Fr. Tony’s interview about NFPC, priestly life, the Convocation and how they all fit together

On the Archbishop’s Hour with Mary Woods, Fr. Tony explains NFPC and how our National Convocation of Priests makes a difference.

This forty-minute interview allowed for a deeper discussion about both NFPC and the National Convocation of Priests and began to explore the importance of parishioner encouragement and support for all parish priests.

Mary began by asking Fr. Tony how he balanced being an Archdiocese of Cincinnati parish priest of four parishes and the President of the National Federation of Priests’ Councils, headquartered in Chicago. He praised his “amazing staffs in both places,” plus modern electronics via Skype, email and text connections.

Mary then asked Fr. Tony about NFPC membership numbers, and he explained that by NFPC constitutional definition, every diocese in the United States, every priest council, is a member of NFPC, serving the entire US presbyterate.

He continued, NFPC was founded 50 years ago in 1968, in a response to Vatican II when every bishop was required to have a council of priests to help him in the governance of the diocese.  Several representatives of these councils got together in Chicago with a desire to share best practices and other ideas and invited all other Councils to join them, forming the National Federation of Priests’ Councils.

Fr. Tony praised the Archdiocese of Santa Fe who have been faithful contributing members for all these years both financially and with personnel, for example  Archdiocesan priests Fr. Tim Martinez (current Board member) and Fr. Adam Ortega (former Board Chairman). Fr. Tony described the Archdiocese of Santa Fe as “our outpost in the southwest.” Mary expressed pleasure that the Archdiocese was a positive part of helping promote and support NFPC, benefitting “all the people who are served by those NPFC serves.”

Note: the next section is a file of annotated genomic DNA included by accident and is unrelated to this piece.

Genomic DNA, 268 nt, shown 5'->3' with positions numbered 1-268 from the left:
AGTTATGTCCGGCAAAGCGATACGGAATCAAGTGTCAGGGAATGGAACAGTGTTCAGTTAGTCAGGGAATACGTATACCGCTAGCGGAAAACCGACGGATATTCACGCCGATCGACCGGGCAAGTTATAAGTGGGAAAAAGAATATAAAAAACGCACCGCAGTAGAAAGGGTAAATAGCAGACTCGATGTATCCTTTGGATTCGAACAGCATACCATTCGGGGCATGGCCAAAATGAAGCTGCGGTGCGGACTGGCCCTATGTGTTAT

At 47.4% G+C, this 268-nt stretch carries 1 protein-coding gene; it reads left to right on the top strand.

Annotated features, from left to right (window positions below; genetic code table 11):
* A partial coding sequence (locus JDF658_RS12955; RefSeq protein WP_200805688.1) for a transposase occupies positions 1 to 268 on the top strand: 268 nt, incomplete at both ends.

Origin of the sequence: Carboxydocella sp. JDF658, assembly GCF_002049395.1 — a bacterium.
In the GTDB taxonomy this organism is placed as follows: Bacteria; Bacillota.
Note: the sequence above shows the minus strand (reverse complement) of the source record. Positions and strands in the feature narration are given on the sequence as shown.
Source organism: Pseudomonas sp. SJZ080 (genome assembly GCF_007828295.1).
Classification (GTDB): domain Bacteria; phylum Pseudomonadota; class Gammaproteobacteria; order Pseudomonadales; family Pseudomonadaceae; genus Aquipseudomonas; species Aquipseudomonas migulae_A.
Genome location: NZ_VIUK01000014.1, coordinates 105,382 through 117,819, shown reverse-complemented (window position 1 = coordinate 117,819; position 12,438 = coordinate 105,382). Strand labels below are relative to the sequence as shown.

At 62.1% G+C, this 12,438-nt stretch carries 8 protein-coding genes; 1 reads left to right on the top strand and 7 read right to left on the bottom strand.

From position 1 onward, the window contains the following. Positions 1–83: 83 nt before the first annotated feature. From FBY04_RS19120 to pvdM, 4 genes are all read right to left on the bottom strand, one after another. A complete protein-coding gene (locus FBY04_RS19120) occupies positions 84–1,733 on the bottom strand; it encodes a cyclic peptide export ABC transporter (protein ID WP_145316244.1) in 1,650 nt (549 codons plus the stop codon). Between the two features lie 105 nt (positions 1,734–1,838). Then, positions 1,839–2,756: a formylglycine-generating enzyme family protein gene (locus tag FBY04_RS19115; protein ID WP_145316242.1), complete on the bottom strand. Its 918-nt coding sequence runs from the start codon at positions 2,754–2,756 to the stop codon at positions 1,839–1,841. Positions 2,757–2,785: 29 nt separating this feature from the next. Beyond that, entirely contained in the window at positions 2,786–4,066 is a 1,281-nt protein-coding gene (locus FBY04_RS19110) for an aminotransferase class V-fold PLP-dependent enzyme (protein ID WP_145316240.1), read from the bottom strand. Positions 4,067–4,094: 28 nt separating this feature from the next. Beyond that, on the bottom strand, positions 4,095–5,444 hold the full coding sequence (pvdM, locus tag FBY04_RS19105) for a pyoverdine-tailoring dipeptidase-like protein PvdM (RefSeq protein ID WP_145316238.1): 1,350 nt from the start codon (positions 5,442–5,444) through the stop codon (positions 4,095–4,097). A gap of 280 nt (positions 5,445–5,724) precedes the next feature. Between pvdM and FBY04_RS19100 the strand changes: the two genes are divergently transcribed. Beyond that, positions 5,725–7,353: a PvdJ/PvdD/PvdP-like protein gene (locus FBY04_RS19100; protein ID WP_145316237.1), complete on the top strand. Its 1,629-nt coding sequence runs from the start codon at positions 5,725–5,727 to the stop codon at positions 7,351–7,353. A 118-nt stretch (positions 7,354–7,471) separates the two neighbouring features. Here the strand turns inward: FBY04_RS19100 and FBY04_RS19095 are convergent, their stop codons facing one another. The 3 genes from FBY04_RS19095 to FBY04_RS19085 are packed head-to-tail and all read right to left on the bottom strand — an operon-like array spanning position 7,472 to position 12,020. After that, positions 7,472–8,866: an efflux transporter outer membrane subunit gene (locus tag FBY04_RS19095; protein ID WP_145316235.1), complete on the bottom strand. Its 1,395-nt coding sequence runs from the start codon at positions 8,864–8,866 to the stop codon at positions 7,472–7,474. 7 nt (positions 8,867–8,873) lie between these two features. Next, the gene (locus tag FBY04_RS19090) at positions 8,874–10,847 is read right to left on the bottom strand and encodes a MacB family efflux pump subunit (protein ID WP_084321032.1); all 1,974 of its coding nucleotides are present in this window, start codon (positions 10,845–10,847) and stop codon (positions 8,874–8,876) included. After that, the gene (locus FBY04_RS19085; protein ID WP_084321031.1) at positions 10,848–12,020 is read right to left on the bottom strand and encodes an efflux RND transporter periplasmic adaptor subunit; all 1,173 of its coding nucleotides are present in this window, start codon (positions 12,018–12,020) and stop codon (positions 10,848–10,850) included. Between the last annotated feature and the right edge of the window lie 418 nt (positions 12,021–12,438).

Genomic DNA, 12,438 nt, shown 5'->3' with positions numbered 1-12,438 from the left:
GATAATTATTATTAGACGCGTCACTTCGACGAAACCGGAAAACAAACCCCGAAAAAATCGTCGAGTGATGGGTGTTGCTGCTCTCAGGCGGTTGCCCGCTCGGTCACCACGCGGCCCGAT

The conversation moved on to the Convocation and began with a review of the logo, with the theme “Looking Back, Looking Forward,” a 50th anniversary reflection time to look back on what NFPC has accomplished for priests in the past 50 years, and then forward to our future.

Fr. Tony discussed some of NFPC’s past accomplishments, including being the voice of the priest to the bishops’ conference with discussions leading to implementation of various needs such as a just wage, housing allowances, and professional standards for priests.  The Convocation will include a historical panel of some that were there from the early days of NFPC, to reminisce and field questions.  Then the Convocation topics will move to talking about the priesthood of today and the future.

Fr. Tony described the National Convocation of Priests as our “big thing,” with all NFPC’s products and services, “we love our convocation the most.”  He stressed that it’s a time for all priests, not just priests’ council members, “to come away from their parish life for a few days, relax, enjoy the company of brother priests, …it is so vitally important to have good priest friends.”

Mary reviewed each speaker and topic and how relevant they are to today’s life of the church.  Fr. Tony agreed the speakers were something he was looking forward to hearing, but he also said what he is looking most forward to is the downtime spent with brother priests, to “… just be with my brother priests. That’s my favorite part of the whole thing.”

Mary brought up that Fr. Tony has been involved with NFPC since 2010 and asked why he felt his work with NFPC was important. He shared that he has always felt that within his priestly vocational calling, he has always felt drawn to a secondary calling to help take care of his brother priests, and NFPC allows him to do that.